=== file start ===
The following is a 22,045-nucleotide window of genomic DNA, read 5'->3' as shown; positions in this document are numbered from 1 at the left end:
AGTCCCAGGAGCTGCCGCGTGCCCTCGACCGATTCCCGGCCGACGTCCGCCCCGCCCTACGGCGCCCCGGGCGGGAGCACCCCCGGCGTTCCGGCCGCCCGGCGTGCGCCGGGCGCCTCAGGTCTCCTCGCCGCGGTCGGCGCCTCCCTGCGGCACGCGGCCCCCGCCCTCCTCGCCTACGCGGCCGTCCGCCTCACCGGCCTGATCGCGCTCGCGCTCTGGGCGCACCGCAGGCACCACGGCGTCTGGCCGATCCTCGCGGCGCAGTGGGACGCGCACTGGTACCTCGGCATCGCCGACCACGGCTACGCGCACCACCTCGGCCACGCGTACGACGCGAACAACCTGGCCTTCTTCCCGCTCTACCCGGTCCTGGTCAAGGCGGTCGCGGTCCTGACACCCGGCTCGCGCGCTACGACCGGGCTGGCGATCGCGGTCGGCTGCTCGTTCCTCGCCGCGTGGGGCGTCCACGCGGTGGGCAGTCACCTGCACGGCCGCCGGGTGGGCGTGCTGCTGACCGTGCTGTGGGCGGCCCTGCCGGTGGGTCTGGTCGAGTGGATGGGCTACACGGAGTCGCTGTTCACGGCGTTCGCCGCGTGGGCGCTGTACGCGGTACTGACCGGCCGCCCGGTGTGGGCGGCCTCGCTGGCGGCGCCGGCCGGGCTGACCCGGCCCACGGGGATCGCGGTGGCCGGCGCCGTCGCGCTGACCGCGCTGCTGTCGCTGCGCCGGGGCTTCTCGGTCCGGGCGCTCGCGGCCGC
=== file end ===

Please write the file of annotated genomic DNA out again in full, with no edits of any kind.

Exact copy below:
The following is a 22,045-nucleotide window of genomic DNA, read 5'->3' as shown; positions in this document are numbered from 1 at the left end:
AGTCCCAGGAGCTGCCGCGTGCCCTCGACCGATTCCCGGCCGACGTCCGCCCCGCCCTACGGCGCCCCGGGCGGGAGCACCCCCGGCGTTCCGGCCGCCCGGCGTGCGCCGGGCGCCTCAGGTCTCCTCGCCGCGGTCGGCGCCTCCCTGCGGCACGCGGCCCCCGCCCTCCTCGCCTACGCGGCCGTCCGCCTCACCGGCCTGATCGCGCTCGCGCTCTGGGCGCACCGCAGGCACCACGGCGTCTGGCCGATCCTCGCGGCGCAGTGGGACGCGCACTGGTACCTCGGCATCGCCGACCACGGCTACGCGCACCACCTCGGCCACGCGTACGACGCGAACAACCTGGCCTTCTTCCCGCTCTACCCGGTCCTGGTCAAGGCGGTCGCGGTCCTGACACCCGGCTCGCGCGCTACGACCGGGCTGGCGATCGCGGTCGGCTGCTCGTTCCTCGCCGCGTGGGGCGTCCACGCGGTGGGCAGTCACCTGCACGGCCGCCGGGTGGGCGTGCTGCTGACCGTGCTGTGGGCGGCCCTGCCGGTGGGTCTGGTCGAGTGGATGGGCTACACGGAGTCGCTGTTCACGGCGTTCGCCGCGTGGGCGCTGTACGCGGTACTGACCGGCCGCCCGGTGTGGGCGGCCTCGCTGGCGGCGCCGGCCGGGCTGACCCGGCCCACGGGGATCGCGGTGGCCGGCGCCGTCGCGCTGACCGCGCTGCTGTCGCTGCGCCGGGGCTTCTCGGTCCGGGCGCTCGCGGCCGC